Mediterranean short-toed lark

The Mediterranean short-toed lark (Alaudala rufescens) is a small passerine bird found in and around the Mediterranean Basin. It is a common bird with a very wide range from Canary Islands north to the Iberian Peninsula and east throughout North Africa to parts of the Middle East. The International Union for Conservation of Nature has rated its conservation status as being of "least concern".[1]

Mediterranean short-toed lark
Calandrella rufescens -Canary Islands -Spain-8.jpg
On Fuerteventura, Canary Islands, Spain
Scientific classification edit
Kingdom: Animalia
Phylum: Chordata
Class: Aves
Order: Passeriformes
Family: Alaudidae
Genus: Alaudala
Species:
A. rufescens
Binomial name
Alaudala rufescens
(Vieillot, 1819)
Calandrella rufescens distribution map.png
Range includes that of A. heinei
Synonyms
  • Alauda rufescens
  • Calandrella pispoletta
  • Calandrella rufescens
Eggs of Alaudala rufescens minor MHNT

Its range was also previously thought to include parts of Central Asia, and with the Mediterranean and Central Asian clades combined the species was referred to as the lesser short-toed lark. However, a 2020 study split these two populations into distinct species, with A. rufescens being the Mediterranean clade and A. heinei being the Central Asian clade. Confusingly, Hume's short-toed lark is also sometimes called the lesser short-toed lark.[2]

Taxonomy and systematicsEdit

The Mediterranean short-toed lark was originally described as belonging to the genus Alauda. The genus name Alaudala is a diminutive of Alauda, and the specific rufescens is Latin for "reddish", from rufus "red".[3] Alternate names for the lesser short-toed lark include the common short-toed lark, grey lark, rufous short-toed lark and short-toed lark. Formerly or presently, some authorities considered the Athi short-toed lark, Asian short-toed lark and/or the Somali short-toed lark to be subspecies of the lesser short-toed lark.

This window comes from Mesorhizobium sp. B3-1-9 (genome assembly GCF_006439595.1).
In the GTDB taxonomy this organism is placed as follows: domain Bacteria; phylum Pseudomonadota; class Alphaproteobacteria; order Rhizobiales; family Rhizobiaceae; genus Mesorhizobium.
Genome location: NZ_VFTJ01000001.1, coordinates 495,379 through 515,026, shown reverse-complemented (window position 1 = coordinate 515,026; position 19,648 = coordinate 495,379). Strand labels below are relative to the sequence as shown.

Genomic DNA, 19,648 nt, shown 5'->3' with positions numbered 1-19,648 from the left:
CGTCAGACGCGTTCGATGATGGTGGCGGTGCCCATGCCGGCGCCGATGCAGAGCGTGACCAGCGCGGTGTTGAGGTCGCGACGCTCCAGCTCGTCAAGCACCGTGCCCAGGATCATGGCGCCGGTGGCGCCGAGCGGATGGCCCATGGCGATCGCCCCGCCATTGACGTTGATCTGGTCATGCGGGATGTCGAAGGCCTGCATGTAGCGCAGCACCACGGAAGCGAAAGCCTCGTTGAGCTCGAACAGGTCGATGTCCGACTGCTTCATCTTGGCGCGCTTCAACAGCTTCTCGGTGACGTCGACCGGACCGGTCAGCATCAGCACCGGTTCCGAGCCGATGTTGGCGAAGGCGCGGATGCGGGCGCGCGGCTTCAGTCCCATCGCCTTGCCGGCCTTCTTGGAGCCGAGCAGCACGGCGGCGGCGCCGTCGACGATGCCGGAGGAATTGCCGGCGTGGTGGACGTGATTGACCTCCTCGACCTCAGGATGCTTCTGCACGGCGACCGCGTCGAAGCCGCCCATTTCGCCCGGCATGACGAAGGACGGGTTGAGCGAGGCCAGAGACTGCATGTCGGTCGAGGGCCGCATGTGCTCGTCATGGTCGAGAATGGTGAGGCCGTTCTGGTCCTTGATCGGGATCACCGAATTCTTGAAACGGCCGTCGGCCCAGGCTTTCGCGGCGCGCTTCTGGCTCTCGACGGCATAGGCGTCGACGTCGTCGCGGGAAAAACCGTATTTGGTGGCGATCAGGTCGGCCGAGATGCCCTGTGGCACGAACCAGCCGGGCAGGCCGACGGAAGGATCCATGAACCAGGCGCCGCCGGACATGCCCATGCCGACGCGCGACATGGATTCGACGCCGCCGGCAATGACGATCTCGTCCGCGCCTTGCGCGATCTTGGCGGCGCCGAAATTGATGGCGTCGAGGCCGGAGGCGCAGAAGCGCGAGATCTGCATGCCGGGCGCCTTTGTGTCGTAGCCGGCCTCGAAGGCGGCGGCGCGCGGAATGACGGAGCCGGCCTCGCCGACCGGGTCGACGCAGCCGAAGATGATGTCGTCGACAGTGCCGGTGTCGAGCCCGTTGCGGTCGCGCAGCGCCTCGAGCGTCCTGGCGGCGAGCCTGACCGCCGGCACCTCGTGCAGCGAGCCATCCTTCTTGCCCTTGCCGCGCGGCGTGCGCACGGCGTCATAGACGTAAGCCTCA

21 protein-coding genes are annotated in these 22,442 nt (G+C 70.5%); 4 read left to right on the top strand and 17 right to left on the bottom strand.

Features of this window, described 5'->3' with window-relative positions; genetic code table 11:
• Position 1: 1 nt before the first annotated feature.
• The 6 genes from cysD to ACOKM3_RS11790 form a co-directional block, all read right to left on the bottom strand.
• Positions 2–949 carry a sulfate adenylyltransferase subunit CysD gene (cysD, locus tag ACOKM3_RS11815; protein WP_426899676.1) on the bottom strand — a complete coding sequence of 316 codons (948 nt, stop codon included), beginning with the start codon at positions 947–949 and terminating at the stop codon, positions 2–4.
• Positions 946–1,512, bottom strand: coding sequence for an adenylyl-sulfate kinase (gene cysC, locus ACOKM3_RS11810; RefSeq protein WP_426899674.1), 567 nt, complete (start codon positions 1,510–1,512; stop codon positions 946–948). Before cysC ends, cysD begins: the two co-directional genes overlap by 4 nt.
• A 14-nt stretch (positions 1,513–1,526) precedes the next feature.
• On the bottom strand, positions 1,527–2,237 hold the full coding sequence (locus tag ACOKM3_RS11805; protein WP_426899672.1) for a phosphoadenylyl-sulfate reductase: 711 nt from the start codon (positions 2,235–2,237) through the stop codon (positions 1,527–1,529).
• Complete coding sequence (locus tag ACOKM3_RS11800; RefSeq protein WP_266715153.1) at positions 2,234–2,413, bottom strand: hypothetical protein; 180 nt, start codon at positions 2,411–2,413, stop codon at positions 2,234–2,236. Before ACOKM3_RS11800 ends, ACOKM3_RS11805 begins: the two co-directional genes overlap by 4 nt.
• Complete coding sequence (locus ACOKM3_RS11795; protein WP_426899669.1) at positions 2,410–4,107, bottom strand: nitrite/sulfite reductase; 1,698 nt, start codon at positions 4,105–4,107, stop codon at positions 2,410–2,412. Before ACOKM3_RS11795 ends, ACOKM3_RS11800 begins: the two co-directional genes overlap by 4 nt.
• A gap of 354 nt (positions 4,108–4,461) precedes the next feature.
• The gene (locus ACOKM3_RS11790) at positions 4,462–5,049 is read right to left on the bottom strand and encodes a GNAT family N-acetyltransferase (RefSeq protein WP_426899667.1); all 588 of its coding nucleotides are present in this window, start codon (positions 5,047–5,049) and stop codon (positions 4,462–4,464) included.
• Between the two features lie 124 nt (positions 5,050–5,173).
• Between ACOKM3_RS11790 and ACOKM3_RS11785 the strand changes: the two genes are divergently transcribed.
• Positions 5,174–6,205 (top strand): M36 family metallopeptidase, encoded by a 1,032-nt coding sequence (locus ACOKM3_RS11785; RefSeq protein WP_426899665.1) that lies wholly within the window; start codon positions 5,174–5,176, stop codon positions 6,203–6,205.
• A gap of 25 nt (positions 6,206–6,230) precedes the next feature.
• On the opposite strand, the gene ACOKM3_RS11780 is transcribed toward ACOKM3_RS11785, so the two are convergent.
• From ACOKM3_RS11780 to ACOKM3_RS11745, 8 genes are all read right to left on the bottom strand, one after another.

A molecular phylogenetic study published in 2020 compared the nuclear and mitochondrial DNA from the sand, Asian short-toed, and Mediterranean short-toed larks. The study analysed samples from 130 individuals that represented 16 of the 18 recognised subspecies. The resulting phylogenetic tree indicated that neither the Asian short-toed lark, nor the Mediterranean short-toed lark as currently defined are monophyletic. Most of the subspecies were also found to be non-monophyletic. The authors refrained from proposing a revised taxonomy until additional studies had been completed comparing the vocalizations, sexual behaviour and ecology.[4]

Another 2020 study found that the Mediterranean and the Central & West Asian populations of A. rufescens represented two different species, the Mediterranean short-toed lark (A. rufescens) and the Turkestan short-toed lark (A. heinei). A. heinei was lifted to species status by some authorities such as the International Ornithological Congress, and 4 other subspecies originally assigned to rufescens were assigned to it instead.[2]

SubspeciesEdit

Five subspecies are recognized:[5]

  • A. r. rufescens - (Vieillot, 1819): Found on Tenerife (west-central Canary Islands)
  • A. r. polatzeki - (Hartert, 1904): Found in eastern Canary Islands
  • A. r. apetzii - (Brehm, AE, 1857): Found in eastern and southern Iberian Peninsula
  • A. r. minor - (Cabanis, 1851): Found from Morocco to north-western Egypt and southern Turkey to the Sinai Peninsula and eastern Iraq
  • A. r. nicolli - (Hartert, 1909): Found in the Nile Delta (northern Egypt)